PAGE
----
(Guest post by Rachel Bunting)
About two weeks ago, I had great fun giving a reading.
Let me explain that statement and why it’s a strange one. I don’t like to give readings. It creates a sense of anxiety in me: Are these the right poems? Am I forgetting to breathe? Is the audience bored? Would I be able to tell? Usually I’m asking myself all these questions while I’m still reading aloud, which means I’m not really present in the moment, not really living the poem as it’s coming out of my mouth. I often sit down at the end of a reading and think, “Oh. Did I just do that?” I dislike that sense of losing time, of being outside it.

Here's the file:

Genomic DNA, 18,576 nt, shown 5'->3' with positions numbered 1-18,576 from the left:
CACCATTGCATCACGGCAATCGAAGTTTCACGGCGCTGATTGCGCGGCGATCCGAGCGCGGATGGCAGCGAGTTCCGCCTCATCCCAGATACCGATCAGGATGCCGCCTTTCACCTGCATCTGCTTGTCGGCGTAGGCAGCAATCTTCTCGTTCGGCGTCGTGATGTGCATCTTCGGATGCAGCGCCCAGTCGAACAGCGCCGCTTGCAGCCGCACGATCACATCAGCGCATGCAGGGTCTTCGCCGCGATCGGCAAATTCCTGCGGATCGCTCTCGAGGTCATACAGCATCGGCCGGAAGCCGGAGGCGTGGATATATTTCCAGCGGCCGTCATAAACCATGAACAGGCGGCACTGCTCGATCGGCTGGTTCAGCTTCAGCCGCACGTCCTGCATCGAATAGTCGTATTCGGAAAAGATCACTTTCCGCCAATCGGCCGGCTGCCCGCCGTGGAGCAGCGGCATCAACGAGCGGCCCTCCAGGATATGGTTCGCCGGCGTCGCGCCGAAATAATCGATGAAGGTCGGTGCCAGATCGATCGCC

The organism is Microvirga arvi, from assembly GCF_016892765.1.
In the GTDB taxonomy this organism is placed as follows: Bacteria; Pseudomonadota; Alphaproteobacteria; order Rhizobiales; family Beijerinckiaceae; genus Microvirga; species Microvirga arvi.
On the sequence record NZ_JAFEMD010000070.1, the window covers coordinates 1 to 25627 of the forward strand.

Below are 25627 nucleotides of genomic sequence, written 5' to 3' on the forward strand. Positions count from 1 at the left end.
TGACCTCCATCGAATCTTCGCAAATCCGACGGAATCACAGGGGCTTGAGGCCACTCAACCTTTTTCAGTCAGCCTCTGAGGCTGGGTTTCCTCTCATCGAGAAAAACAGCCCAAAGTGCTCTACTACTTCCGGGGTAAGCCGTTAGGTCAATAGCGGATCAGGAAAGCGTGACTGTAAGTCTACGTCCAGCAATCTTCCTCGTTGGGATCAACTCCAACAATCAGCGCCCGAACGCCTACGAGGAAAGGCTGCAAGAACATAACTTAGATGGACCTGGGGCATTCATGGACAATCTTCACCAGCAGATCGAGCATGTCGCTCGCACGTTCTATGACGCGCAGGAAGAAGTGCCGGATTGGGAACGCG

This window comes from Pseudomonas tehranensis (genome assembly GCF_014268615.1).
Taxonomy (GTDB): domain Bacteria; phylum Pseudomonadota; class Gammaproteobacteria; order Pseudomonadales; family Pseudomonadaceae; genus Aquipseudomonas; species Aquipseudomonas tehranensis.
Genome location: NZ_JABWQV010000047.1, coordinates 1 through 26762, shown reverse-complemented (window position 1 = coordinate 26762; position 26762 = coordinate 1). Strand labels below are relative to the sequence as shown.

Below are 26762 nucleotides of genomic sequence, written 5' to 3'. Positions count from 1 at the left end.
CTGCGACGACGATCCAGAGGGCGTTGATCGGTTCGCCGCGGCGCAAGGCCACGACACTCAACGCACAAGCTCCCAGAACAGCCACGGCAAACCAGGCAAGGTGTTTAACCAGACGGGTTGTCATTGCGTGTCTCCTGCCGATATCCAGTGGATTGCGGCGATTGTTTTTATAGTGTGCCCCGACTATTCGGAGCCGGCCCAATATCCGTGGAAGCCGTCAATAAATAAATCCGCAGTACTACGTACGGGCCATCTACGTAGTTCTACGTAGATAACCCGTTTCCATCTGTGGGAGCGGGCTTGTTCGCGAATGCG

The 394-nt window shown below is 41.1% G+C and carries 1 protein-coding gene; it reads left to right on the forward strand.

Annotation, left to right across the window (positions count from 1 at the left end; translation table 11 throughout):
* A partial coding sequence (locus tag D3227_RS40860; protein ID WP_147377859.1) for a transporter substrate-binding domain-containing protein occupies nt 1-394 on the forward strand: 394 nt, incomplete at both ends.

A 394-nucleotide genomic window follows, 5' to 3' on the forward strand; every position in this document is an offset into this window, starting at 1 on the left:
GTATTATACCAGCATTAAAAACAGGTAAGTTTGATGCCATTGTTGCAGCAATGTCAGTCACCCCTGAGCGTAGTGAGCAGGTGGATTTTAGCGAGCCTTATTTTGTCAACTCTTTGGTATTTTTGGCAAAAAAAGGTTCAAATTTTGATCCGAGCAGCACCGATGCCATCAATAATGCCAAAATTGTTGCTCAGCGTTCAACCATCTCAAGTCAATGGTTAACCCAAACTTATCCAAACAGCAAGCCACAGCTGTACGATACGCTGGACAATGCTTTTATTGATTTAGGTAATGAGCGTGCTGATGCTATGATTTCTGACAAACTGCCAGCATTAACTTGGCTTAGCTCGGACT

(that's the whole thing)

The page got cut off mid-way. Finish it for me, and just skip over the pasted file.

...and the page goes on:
But two weeks ago I was invited to read, along with my friend and fellow poet Anna Evans, at the public library in Princeton, NJ. We planned as usual: each prepared for a 20 minute set, choosing our own poems with no discussion. We flipped a coin upon arriving – I would read first. And then that plan fell apart.
We were waiting on a mutual friend’s arrival. About 5 minutes after the reading was due to start, his name appeared on the caller ID of my cell phone: “I’m about 15 minutes out, Rach, can you delay the reading at all?” No, of course we couldn’t. I mentioned to Anna that he was likely going to miss my entire reading (or most of it), and her face lit up. “I have an idea,” she said. And so we decided, in that moment, to alternate. This threw the host for a bit of a loop, but he was gracious and accommodating, introducing us at the same time. I started with two poems, then Anna followed with two of hers, and so on, back and forth, for 40 minutes. We closed with 3 poems each, and then settled in for the open mic.